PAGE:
By the same principle, the messages of Azerbaijani propaganda aimed at an external audience are, most often, an attempt to “respond” to Armenia.

As for the internal audience – here the authorities incite hatred of the “enemy” in ways comparable in both their directness and their clumsiness. The only difference is that the Armenian authorities use more modern methods – for example, posts on social networks.

During the fighting along the line of contact (or on the border between Armenia and Azerbaijan, as in 2020), the bulk of the information that the sides are “passing over the fence” is not from deliberately invented or altered facts, but rather the reinterpretation of existing facts to match their own benefit.

A huge amount of political “analytics” are usually published, proving that the enemy is somehow simultaneously cunning and cruel, but at the same time pathetic and weak.

For example, around the beginning of clashes on the Armenian-Azerbaijani border in July 2020, one of the Armenian websites writes:

“Perhaps the Azerbaijani military got lost while under the influence of alcohol or drugs“. 

Accordingly, fake news discussed:

1. The enemy’s losses (which are being hidden) such as an allegedly downed Azerbaijani drone, which we will discuss in more detail later.

2. Our own military successes.

3. The inhumanity and immorality of the enemy – fake stories about how badly the enemy’s army treats its own soldiers, and so on.

4. The enemy’s cunning plans – for example: suspicious preparations on the front line or internal correspondence of state structures.

False information appeared throughout the periods of violence at all levels; from “amateur performances” in social networks to official messages. Often these can be entire sites or social media accounts created specifically to spread fake information on behalf of the “enemy”.

Sometimes fake news picked up by the media and social networks from abroad. For example, fake news from Russian sources, is often spread widely.

In general, both in Azerbaijan and Armenia, state propaganda and social networks begin to work together during periods of escalation. And, in both Azerbaijan and Armenia, government agencies, usually, officially urge citizens on social networks “for national security purposes” not to engage in amateur reporting. Their goal being to establish something akin to a monopoly regarding the control and distribution of information in the war for hearts and minds.

As for fake news specifically created by the “official” propaganda machine and spread through social networks, this phenomenon is rare in Azerbaijan, compared to Armenia.

Let’s consider and analyze examples of fake news during the Karabakh conflict, from 2016 – 2020.

Downed Azerbaijani drone Hermes-900 in July 2020

“The Ministry of Defense of the Republic of Armenia has published a video of the destruction of the Azerbaijani drone: Elbit Hermes 900″ on the Armenian-Azerbaijani border.”

The news was published on July 14, 2020, two days after the start of clashes on the border of Azerbaijan and Armenia.

This news was picked up by Armenian media, along with a video where the drone was allegedly shot down. However, it appears to the naked eye that the camera is actually filming a passenger plane.

These sites refer to comments then press secretary of the Minister of Defense Artsrun Hovhannisyan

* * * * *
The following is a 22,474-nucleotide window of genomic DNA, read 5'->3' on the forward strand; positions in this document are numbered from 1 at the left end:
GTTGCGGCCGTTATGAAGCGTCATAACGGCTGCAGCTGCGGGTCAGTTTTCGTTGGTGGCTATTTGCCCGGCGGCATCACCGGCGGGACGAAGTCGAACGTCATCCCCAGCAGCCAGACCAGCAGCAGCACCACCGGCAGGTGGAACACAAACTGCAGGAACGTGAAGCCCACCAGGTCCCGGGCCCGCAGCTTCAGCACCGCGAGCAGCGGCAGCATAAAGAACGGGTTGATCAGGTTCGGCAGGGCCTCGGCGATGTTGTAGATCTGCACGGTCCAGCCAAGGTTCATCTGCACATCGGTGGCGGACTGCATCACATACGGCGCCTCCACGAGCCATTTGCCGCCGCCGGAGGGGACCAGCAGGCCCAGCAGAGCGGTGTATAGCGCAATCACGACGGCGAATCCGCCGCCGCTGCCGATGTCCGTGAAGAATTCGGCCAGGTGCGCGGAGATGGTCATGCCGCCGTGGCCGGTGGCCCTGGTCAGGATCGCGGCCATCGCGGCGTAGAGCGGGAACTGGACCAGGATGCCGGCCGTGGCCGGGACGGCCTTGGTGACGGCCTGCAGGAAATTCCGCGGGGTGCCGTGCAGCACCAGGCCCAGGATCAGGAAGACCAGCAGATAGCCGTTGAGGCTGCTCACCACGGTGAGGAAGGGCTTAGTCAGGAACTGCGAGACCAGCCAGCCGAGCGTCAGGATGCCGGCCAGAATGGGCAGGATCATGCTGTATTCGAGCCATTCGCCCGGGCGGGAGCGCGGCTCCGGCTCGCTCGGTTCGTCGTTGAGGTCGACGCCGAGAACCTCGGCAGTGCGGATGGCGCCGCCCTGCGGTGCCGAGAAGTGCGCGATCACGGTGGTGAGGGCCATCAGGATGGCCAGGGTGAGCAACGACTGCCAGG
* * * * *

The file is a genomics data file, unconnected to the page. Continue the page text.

The website of the Armenian Ministry of Defense also has information regarding the downed drone.

Azerbaijanis flee from frontline villages in panic (July 2020)

Armenian media covered this headline during the July escalation of fighting, on July 19, 2020:

“As the correspondent of Tolish Media reports from Tovuz, panic and chaos reigns in Azerbaijani villages bordering Armenia“.

However, if you pay attention to the source, it is a strongly oppositional website blocked in Azerbaijan, which positions itself as the media of the Talysh national minority.

And the source of the photo is oxu.az, a site loyal to the government, which would never have filmed the stampede of residents, even if it happened.

As the same oxu.az later stated, the residents of the village do not run anywhere on the website, but gathered at the entrance to the village to greet the Azerbaijani military. This version is supported by the fact that there are only men in the photo.

If Armenian journalists set themselves such a task and if Azerbaijani journalists agreed to cooperate, it would be easy, with the help of one phone call, to clarify what is happening in the frontline villages.

“Letter from the Chief of the General Staff of the Ministry of Defense of Azerbaijan, Nejmeddin Sadykov” (2017)

In early 2017, a photocopy appeared in the Armenian media of what was allegedly a letter from the Chief of the General Staff of the Azerbaijani Armed Forces, Najmeddin Sadigov, addressed to Defense Minister Zakir Hasanov.

In it, he allegedly proposes to hide the number of victims of the operation (we are talking about the four-day April war of 2016), to bury the corpses at night and give the relatives 5,000 manats [about $ 3,200] compensation for silence.

There are 17 spelling errors in the text of the above mentioned letter. On the “letterhead” of the “official” letter, instead of the official logo of the Ministry of Defense, there is an emblem taken from the Wikipedia article entitled “Azerbaijan Armed Forces”.

In internal correspondence of the defense department, the use of official letterheads is not practiced – they are used only in interdepartmental correspondence.

This fake, apparently, was made for an internal audience, therefore knowledge of the Azerbaijani language is enough to expose it.